Chapter 4. What’s going on?
“Jesus, you don’t want to mess with those fellas!” Ada had a turn of phrase that was at the same time easy to think you understood, while really needing a lot more information.
“What ‘fellas’ are you talking about? And what do you mean by ‘mess with’?”
Maeve had learnt to take a breath, and let go the tension. She didn’t want to be short with Ada, but from years of dismissing her as ‘away with the fairies’, she still found Ada frustrating at times.
“I mean the fellas in the woods!” As if it was completely obvious, and Maeve was trying to be difficult, Ada did not hold back. “The fellas you have been telling me about for the last half an hour.”
“What fellas? I didn’t see anyone except for the man who was dead, and I didn’t feel his spirit anywhere either.” Maeve exasperation was coming through despite her best efforts.
“Okay, okay, let’s not fly off on one, we can take this handy. You were walking in the wood, right? You felt a very strong emotion that wasn’t your own? Am I right so far?” Ada was now the calmer of the two.
“Yes, yes, of course, that’s what I have been telling you.” Maeve was now almost in tears of frustration.
“Calm down.” Ada didn’t seem to notice that these were the very words that drove Maeve to distraction. “Okay, so.” Ada stopped speaking as if she had just made everything clear.
“Okay, so, what?” Maeve no longer knew what to say, to get Ada to explain herself.
“Ach! You know what I mean! The emotion wasn’t just ‘a feeling’, it was a thing. They don’t have a name that I know of, but they are like poltergeists to normal people. I mean you can feel them, the same way a normal person can see something flying about in their house. They are just some sort of fella! Well don’t mess with them, they are trouble and if they can, they will lead you astray, or into real trouble. There may be some that are good ones, but the only ones I have met, are more like a ‘Will o the Wisp’ leading strangers into bog holes to drown.” Ada stopped talking.
Silence. Ada was thinking of past experiences and Maeve was taking it all in. They had set up their screens, a pot of tea on each side of the digital divide, along with the remains of their individual freshly toasted crumpets. Pouring some tea from the pot into her cup to heat up her unfinished remains, Maeve said.
“I haven’t met anything like this before, how do I manage them, so that they don’t lead me into trouble?”
Ada was thoughtful for a few moments, and then with emphatic confidence said,
“Practice! You need practice. I think we need to come up with something a little safer for you to get used to, before getting involved with those boyos. I am thinking that you have only communicated with those you wanted to help, or thought that you could help. And you have shut off any others. I mean Canterbury is teaming with spirits so it has been a good policy so far, to shut most of them out, or you would never get any peace.”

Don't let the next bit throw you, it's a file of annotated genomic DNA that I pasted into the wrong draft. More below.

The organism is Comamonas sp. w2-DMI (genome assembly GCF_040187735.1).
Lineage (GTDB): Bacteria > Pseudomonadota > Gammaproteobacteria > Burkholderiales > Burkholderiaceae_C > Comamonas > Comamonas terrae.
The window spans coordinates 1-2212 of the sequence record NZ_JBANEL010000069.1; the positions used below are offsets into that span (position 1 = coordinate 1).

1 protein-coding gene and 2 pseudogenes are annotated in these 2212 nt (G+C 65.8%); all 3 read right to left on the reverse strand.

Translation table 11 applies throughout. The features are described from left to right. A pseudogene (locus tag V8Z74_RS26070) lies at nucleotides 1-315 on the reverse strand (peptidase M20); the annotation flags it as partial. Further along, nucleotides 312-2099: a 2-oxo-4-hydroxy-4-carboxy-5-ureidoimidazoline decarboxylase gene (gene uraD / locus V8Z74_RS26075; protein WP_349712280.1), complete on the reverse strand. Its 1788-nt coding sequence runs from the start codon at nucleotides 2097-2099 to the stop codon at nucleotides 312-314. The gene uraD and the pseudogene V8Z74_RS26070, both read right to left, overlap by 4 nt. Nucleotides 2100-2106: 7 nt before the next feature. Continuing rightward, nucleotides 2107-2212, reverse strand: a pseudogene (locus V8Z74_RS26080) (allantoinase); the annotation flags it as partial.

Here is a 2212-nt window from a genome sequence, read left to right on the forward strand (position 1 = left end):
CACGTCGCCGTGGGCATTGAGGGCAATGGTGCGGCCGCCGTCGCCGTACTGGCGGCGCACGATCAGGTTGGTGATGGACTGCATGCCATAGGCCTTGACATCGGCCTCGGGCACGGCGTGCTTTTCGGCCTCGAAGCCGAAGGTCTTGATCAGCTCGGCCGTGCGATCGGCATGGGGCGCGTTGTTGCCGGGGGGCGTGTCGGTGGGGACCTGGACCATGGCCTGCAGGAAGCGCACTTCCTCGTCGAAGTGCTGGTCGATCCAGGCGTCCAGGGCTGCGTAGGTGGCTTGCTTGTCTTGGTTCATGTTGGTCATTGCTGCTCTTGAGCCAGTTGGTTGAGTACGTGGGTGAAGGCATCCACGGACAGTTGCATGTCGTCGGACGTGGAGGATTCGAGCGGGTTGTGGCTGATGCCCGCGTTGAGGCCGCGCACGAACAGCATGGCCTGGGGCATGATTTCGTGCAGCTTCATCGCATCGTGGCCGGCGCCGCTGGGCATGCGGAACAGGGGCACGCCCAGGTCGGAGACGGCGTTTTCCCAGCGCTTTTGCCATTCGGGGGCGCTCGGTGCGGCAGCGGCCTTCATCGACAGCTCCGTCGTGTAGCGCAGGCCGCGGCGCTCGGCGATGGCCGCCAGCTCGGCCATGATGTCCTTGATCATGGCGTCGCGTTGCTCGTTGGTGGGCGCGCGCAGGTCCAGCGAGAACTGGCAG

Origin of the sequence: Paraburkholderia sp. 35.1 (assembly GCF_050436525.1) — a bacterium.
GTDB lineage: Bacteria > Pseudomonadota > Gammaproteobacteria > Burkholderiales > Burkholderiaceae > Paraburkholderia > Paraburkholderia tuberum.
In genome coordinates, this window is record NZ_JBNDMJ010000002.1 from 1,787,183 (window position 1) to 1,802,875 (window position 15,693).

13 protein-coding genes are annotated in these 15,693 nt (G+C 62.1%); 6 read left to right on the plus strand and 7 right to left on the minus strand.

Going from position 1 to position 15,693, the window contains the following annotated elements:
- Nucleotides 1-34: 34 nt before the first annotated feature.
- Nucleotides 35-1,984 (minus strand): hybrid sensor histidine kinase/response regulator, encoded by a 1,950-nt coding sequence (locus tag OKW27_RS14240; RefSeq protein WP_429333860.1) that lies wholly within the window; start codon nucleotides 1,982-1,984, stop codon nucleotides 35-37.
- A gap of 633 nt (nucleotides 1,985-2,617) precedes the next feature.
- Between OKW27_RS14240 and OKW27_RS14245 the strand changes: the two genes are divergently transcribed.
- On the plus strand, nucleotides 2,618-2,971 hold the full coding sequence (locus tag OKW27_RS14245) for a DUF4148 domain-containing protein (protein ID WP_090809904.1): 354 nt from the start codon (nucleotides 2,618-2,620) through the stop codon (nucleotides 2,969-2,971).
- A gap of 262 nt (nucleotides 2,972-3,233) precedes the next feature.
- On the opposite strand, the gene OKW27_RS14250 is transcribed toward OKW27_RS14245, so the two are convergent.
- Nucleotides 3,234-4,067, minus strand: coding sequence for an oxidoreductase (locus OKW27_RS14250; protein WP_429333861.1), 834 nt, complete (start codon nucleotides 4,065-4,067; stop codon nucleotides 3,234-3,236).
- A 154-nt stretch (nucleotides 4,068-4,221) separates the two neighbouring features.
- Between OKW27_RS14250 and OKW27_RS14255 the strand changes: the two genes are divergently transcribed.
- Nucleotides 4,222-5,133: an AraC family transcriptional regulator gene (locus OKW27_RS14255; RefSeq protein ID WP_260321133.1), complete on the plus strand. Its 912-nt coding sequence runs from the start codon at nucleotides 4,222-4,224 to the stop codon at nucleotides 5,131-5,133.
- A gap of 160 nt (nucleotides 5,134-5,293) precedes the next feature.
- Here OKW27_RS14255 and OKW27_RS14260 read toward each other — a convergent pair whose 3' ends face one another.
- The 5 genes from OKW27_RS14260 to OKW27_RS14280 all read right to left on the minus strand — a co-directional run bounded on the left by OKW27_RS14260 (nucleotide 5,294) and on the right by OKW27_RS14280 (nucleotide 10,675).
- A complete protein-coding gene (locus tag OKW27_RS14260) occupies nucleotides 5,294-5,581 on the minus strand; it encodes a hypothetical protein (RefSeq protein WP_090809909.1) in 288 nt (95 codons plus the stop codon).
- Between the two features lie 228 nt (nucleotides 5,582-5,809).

“I need to make a fresh pot of tea to think this out.”
With that Ada disappeared from the screen and left Maeve in contemplation as the sounds of the water heating in the kettle grew in the background.
They were now officially in lockdown and not supposed to go out except for exercise, or shopping. Maeve felt that she had to admit that she was going into Canterbury the next morning. She had arranged to get a takeaway coffee at Fond’s at the same time as Steve. Fond’s was her new favourite haunt, it was behind the High Street in a quiet, discrete back lane, with a table and chair outside for the takeaway customers and the ‘flowerbikes’ decorously perched on the other side of the lane to make you smile. She didn’t want to share that she was meeting Steve, because she knew Ada would want to know all the details, and she wanted to work out what she felt about him for herself first.
Ada sat down with her steaming mug and started where she had left off,
“This is it. You take your exercise through the centre of Canterbury tomorrow. Walk, don’t take your bike, you would be too fast on a bike to feel a spirit, even at the dawdling speed you go at. Walk slowly, down one of the side lanes, ideally without any other people on it, sometimes other people can cause interference. Then open your mind.” Ada paused with a frown, “Jesus, I bet you are going to ask me how to do that now, aren’t you?”
Ada was not a good teacher, when she was in the right frame of mind Maeve could laugh at her. This time she was following Ada, and of course Ada was right, she was just about to ask, so she did laugh,
“Well, how else will I know what you are talking about?”
“Okay, okay. I’ll do my best.” Ada sighed.
“You know the way people talk about the ‘flow’ of something, or getting into the flow? Well it's like that. To start with it’s probably best to close your eyes, stop thinking, try to empty your mind of all the normal stuff like shopping lists, or where you are going, or what time it is.”
Ada hesitated trying to find the right way to describe something that was completely natural to her, but she had never put into words before.
“If you focus on your breathing, that can help you to stop thinking. Feel the air coming in cold and going out warm, nothing else. Then do that for a while, and if there is something there, you will feel it.”
After the call Maeve was enjoying processing this interesting task, or piece of homework, she was intrigued.
Then hearing an “Ehemm” behind her, she remembered Edward and thought ‘bother I forgot to bring that up with Ada. Never mind it’s a good subject for another session tomorrow.’ And on the upside didn’t have to admit to her coffee date with Steve. For the moment she was happy that she had a new challenge which felt under her control and she had kept her private life to herself. In reality she had no idea what she had let herself in for.